Featured Fellow: Basetrack's Teru Kuwayama
Last year, Teru Kuwayama (Mar '10) launched a project to engage people with the decade-long war in Afghanistan, something that he has largely seen become an abstraction for the American public.
As Kuwayama wrote during the project's launch, it was really about the fundamental, literal question: "What are we doing in Afghanistan?"
The idea was elegantly simple: Embed veteran journalists with the 1st Battalion of the 8th Marine regiment, capturing what it's really like to be in Afghanistan. Photos were taken with iPhones, news reports were aggregated from various sources, tweets were sent out by Marines themselves —— Basetrack, as the project was soon called, provided an unflinching and intimate glimpse into conflict that technology couldn't allow us until now.
Funded by a 2010 Knight Foundation News Challenge grant, Basetrack gained attention and a dedicated community quickly built up around it. In February, however, the Marines abruptly disembedded him and his team for fear that the project could threaten the forces' operational security. In the words of one Marine Corps officer, according to Kuwayama, Basetrack "got too big, too fast, and we couldn't control it."
The military subsequently determined that it was not a security threat, and has in fact asked Kuwayama back to do Basetrack 2 with a new battalion, realizing that the opportunity of connecting the war to people back home was too great to pass on. With content partnerships with PRI's The World and other publications, Kuwayama's success building a movement around what's happening in Afghanistan is a testament to the incredible power social platforms can have in uniting people with issues confronting our country.
"What I do can loosely be called 'journalism,' but it often more closely resembles what the military might call 'psy-ops' or 'systems administration,'" Kuwayama recently wrote to me. "I'm still committed to the incredibly messy intersection of military operations, state failure, population displacement and environmental catastrophe."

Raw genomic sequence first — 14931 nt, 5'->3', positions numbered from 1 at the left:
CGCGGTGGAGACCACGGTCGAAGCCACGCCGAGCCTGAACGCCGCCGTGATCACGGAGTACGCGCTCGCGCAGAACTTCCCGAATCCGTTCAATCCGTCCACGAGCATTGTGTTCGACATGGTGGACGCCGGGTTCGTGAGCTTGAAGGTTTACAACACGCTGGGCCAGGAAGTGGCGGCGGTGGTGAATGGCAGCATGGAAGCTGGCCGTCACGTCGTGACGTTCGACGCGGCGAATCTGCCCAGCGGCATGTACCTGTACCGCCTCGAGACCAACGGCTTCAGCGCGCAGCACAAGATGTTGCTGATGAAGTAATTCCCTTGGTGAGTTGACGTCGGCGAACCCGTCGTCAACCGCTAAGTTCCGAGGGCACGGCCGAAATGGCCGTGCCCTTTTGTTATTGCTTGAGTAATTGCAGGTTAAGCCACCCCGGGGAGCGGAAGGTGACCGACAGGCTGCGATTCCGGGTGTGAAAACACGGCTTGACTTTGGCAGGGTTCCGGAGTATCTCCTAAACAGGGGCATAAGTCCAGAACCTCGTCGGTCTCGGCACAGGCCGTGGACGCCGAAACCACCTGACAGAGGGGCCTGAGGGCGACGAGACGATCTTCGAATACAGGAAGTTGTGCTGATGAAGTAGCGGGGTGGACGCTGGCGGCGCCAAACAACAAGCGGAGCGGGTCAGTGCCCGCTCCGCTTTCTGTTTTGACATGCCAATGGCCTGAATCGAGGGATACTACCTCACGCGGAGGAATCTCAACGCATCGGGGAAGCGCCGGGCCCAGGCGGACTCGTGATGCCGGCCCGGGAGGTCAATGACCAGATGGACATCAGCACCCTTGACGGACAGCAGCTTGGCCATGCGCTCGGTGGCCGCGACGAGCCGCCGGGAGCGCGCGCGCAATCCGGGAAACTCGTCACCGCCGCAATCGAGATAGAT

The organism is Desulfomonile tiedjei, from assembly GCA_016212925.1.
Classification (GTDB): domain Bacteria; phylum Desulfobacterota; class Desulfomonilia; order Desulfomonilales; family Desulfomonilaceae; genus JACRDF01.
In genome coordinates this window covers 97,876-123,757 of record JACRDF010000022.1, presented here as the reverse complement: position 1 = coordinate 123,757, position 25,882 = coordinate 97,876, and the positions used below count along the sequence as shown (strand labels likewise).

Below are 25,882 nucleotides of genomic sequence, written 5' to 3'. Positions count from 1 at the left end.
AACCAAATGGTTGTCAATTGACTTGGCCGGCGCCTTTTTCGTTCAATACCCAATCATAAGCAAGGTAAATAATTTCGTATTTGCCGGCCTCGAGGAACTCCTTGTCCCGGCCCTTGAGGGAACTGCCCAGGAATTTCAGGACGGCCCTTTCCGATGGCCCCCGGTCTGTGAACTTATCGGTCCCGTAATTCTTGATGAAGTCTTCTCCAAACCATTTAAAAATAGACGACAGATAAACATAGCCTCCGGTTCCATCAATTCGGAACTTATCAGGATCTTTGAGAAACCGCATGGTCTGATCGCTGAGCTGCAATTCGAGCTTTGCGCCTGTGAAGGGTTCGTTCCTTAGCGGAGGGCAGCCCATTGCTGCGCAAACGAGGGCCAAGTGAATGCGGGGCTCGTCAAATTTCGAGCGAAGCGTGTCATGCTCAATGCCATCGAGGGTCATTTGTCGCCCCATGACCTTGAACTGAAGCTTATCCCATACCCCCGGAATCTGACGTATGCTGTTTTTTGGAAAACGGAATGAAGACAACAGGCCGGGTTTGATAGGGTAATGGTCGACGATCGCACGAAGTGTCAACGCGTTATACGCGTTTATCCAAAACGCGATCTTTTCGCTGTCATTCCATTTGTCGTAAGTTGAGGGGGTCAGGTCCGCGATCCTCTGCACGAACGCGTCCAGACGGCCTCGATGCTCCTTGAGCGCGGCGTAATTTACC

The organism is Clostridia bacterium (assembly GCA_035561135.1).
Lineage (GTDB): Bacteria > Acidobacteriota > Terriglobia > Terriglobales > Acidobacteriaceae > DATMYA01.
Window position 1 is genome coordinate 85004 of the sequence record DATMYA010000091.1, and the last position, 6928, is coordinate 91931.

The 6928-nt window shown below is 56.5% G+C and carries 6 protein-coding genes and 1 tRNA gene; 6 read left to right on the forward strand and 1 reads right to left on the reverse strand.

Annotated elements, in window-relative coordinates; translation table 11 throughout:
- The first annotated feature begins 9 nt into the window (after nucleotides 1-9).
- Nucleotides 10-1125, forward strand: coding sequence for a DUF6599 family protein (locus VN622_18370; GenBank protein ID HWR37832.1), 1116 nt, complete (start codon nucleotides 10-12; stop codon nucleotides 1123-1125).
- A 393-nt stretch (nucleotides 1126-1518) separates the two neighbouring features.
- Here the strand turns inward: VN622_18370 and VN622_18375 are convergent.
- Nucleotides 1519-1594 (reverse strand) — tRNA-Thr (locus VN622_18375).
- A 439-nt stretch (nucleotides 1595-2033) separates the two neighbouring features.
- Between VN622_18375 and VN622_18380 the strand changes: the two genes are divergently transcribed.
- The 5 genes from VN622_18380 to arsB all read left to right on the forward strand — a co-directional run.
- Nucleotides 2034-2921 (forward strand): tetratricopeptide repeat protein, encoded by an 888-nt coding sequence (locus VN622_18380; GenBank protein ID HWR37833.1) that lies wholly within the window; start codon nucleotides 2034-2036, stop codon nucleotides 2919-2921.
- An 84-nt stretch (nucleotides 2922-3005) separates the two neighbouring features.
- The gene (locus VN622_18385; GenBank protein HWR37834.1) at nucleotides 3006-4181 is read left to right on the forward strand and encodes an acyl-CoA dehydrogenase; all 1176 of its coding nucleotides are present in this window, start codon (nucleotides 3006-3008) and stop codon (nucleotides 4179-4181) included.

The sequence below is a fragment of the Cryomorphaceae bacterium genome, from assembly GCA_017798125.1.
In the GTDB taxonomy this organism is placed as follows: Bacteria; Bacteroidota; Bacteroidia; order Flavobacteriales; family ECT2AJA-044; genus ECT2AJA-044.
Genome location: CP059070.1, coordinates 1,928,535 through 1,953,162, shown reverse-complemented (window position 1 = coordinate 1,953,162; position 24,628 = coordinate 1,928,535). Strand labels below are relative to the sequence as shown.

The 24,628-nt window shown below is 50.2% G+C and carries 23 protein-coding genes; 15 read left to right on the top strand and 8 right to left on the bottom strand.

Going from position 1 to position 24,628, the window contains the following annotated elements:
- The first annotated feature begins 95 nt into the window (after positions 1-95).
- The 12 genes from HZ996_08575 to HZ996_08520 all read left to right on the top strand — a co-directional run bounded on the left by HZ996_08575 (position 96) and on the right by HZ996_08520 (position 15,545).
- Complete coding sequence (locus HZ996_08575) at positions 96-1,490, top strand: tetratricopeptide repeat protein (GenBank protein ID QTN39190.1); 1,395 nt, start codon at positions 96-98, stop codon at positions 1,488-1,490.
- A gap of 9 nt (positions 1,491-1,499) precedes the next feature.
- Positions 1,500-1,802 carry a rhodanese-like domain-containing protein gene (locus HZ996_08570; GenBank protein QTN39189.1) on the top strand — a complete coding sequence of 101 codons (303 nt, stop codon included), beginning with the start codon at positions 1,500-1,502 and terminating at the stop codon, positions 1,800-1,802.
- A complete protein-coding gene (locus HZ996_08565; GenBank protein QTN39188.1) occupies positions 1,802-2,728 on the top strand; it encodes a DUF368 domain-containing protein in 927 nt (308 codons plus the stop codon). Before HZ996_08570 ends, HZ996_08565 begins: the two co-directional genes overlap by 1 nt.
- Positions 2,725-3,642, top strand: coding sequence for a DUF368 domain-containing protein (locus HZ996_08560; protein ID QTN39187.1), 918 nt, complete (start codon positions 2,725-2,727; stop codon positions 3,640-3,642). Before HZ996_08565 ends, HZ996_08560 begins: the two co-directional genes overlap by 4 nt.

Relying upon platforms and analytics he discovered at one of our workshops, Kuwayama says his approach to engaging communities hasn't necessarily been strategic, but rather a fundamental recognition of supply and demand.
"If the polls indicate that most Americans don't care about a distant war, then that narrows your target field," he wrote. "Identify those that care, and see if you can use them to get to the rest. Social media makes that possible in new ways."
Photos of Afghanistan by Basetrack's Balazs Gardi. Images courtesy of Basetrack. Slideshow created with flickrSLiDR.
Kuwayama credits digital platforms for enabling the social components needed to create the Basetrack community.
"That's why the project is called Basetrack —— it doesn't literally mean that we track military bases, it means that every digital particle that we release is simply a starting point, or a baselayer," he wrote. "It's where the reporting begins, not where it ends."
Kuwayama has always been focused on the idea that Basetrack is a beginning. Basetrack itself was meant to establish a proof of concept and a pilot for others to replicate and advance, according to the TED Fellow.
"The ultimate goal is to render myself irrelevant in the process, so I can go on to do something that has nothing to do with war or disaster," Kuwayama wrote.
His four-year-old daughter has grand plans for them to open a pizzeria. Maybe, hopefully, one day he'll get to be the chef, and she'll be the waitress. That's his pipe dream, he says.